Disaggregation of justice data
1.7 It was noted that work on disaggregating justice data was being progressed by officials, with two overarching data needs having been identified. The first of which was data that Welsh Government policy departments needed to plan and deliver services and develop policy under the existing devolution arrangements; and the second was the data required to better understand the system and allow the Welsh public, the Senedd, academics and civil society to understand and test the case for devolution, or other justice reforms.
1.8 To confirm the exact requirements, officials were undertaking a mapping exercise, which encompassed both of the above areas, while being clear about the distinction between them.
1.9 Next steps included clarifying an achievable timeline for delivery of this comprehensive workstream.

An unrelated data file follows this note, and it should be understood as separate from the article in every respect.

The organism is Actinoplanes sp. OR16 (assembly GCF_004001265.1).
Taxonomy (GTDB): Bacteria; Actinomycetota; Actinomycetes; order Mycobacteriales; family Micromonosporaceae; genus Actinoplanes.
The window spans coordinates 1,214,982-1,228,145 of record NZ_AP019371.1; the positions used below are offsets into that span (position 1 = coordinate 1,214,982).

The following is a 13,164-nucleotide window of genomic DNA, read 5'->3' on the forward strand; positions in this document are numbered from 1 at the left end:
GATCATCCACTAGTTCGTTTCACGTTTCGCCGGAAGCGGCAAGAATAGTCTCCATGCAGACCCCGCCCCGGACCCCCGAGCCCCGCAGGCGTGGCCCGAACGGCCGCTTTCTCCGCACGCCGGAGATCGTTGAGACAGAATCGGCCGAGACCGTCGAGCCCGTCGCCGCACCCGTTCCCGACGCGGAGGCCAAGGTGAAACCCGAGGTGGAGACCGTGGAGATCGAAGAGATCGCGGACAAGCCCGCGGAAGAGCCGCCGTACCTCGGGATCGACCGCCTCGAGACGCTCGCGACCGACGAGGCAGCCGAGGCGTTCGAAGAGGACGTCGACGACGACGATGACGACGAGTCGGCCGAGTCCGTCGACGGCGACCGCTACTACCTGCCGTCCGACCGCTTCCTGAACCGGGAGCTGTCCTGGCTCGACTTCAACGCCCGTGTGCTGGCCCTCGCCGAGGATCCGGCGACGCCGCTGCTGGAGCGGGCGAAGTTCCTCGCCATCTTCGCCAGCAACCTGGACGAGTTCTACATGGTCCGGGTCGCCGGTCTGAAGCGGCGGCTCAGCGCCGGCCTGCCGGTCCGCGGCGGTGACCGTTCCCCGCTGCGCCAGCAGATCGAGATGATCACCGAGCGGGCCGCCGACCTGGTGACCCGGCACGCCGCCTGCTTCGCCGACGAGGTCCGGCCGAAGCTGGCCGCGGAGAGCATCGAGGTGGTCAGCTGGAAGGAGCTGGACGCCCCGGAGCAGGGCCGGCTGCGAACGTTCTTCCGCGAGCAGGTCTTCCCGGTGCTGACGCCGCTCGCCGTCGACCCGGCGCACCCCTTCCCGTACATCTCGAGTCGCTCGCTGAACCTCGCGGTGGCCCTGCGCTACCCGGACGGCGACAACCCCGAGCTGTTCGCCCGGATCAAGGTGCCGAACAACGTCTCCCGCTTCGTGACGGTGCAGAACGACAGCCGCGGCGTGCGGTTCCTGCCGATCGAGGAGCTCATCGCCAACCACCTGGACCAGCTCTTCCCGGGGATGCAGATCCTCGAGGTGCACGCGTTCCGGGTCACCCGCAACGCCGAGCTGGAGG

Engagement with the UK government
1.10 A recent meeting with the Parliamentary Under Secretary for Justice, Lord Wolfson had been constructive, with an agreement for further conversations to take place between officials in order to agree how the recommendations of the Thomas Commission could be taken forward.
Part 2: Other live issues
1.11 The Counsel General referred to the second section of the update paper, which provided further detail on the justice agenda.
1.12 Key points to note were the loss of a Welsh representative on the Supreme Court, following the mandatory retirement of Lord Lloyd Jones. A statutory change had been recommended by the Thomas Commission to ensure Welsh representation was maintained.
1.13 Other notable areas included work on a response to the UK government’s Human Rights Act consultation, where a notable amount of engagement from civic society had been observed in Wales.
1.14 In relation to the Police, Crime, Sentencing and Courts Bill, it was reported that further supplementary legislative consent motions were likely to be required, as further amendments were being sought around unauthorised encampments and limiting the right to protest.